Keeping in step with their promise to continually showcase some of the world's finest street artists, Dax Gallery followed up their debut with a second show entitled New Beginnings: A Spectrum of Collections. The show features a vast array (and I do mean vast) of works, ranging from painting to digital media to sculpture, each one employing a wild and amazing use of color.
Dax gallery is a fairly large space; however it still amazes me how many pieces were included in the show (curators even had a surplus of art tucked away in the back). Check out the show before it closes on February 8, they are open regularly. In the meantime, here's some highlights of the pieces that interested me, just enough to tide you over 'til you explore it yourself. So GO GO GO!
As all major street art intersects with pop art, most of the pieces regularly feature some sort of cartoon or iconic figure in their work. No artists employs the use of icons more in this show than Hanksy. New York-based artist Hanksy is known for his work looking remarkably similar to that of Bristol graffiti artist Banksy. Hanksy, however, seems less about politics than Banksy and more about puns. Being the only artist using sculpture, Hanksy has three pieces- "Brick Moranis," "Schwing," and "Win'doh." It's a proliferation of his work from NYC, adding new connotations and a play on words to random found objects, which will give you a laugh, but Hanksy's work seems to be lacking in something. Despite that, his work offers humor and adds to the pop cultural elements of the show.
Another artist who does work with found objects in-dare I say- a better way is Sebastian Walker. He has multiple objects on display in this show but his use seems less like a goofy interruption of daily life than a clever reinterpretation that object, as well as a DIY canvas. His piece "Dip" employs a street sign with rows of tiny colorful faces spread out and squeezed inside the borders of the sign's frame. Very neatly ordered, somehow there's a sense of disorder through the varied expressions; the sign acts as a signifier for the street, urban planning as a whole, and the standards of street communication. Shark Toof's impressive comic book- esque paintings on wood caught my eye the most, not just because I'm a comic book fan but because of their imagery. Featuring acrylic on wood, Shark Toof's paintings feature the horror, humor and sharp illustrative style of comic artists from the days of yore (my head immediately thought of comic maestro Wally Wood). The wood gives them extra dimension and is keenly aware of all the comic conventions and little touches that make them seem genuine, but what gives them away is their use of his name. "SHARK TOOF" is emblazoned in various ways in his pieces. This guy has got a wild imagination and an inventive use of color, you can almost tell the way this guy's mind works.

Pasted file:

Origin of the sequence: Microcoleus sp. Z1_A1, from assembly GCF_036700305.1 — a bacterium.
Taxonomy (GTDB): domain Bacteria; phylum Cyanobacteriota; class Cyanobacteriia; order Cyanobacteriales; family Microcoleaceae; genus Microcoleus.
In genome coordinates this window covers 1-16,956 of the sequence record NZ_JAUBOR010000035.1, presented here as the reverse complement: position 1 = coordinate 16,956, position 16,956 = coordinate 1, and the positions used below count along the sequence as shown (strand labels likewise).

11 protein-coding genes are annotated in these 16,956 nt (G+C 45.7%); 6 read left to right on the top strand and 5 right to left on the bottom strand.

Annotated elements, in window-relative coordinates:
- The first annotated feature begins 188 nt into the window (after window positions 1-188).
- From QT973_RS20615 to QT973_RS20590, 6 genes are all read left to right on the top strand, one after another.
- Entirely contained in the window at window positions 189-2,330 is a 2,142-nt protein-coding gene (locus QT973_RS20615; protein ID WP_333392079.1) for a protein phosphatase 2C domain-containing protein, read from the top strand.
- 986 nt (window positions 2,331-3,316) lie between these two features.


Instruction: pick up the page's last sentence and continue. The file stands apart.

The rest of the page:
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Moran Victoria Sabbag's digital collages are haunting. Her work carries a very sophisticated and surreal aura, and when I say surreal I mean Salvador Dali melting clocks surreal. "Across The Symbols" specifically is a very challenging piece to understand, and is seamlessly put together it almost could look like a painting. I had to step back from this one a couple times, not just to see it with a fresh set of eyes but because it legitimately creeped me out. Other works by Sabbag were less creepy, but did transport me to other worlds through her use of icons and different media elements, like maps, old illustrations, and text. Color me impressed.
The colors! The colors! Against the white walls of the gallery space, color flashes at you at every step, so much so you'll be seeing stars after you exit. Dax Gallery has hit the ground running since its first show in November, and there's been no slowing down for the gallery ever since. Seems like there's been no slowing down for Dax, and it will be a blast seeing what new things the gallery will bring in the months to come.Email: firstname.lastname@example.org Twitter: @aimee_murillo Follow OC Weekly on Twitter and Facebook!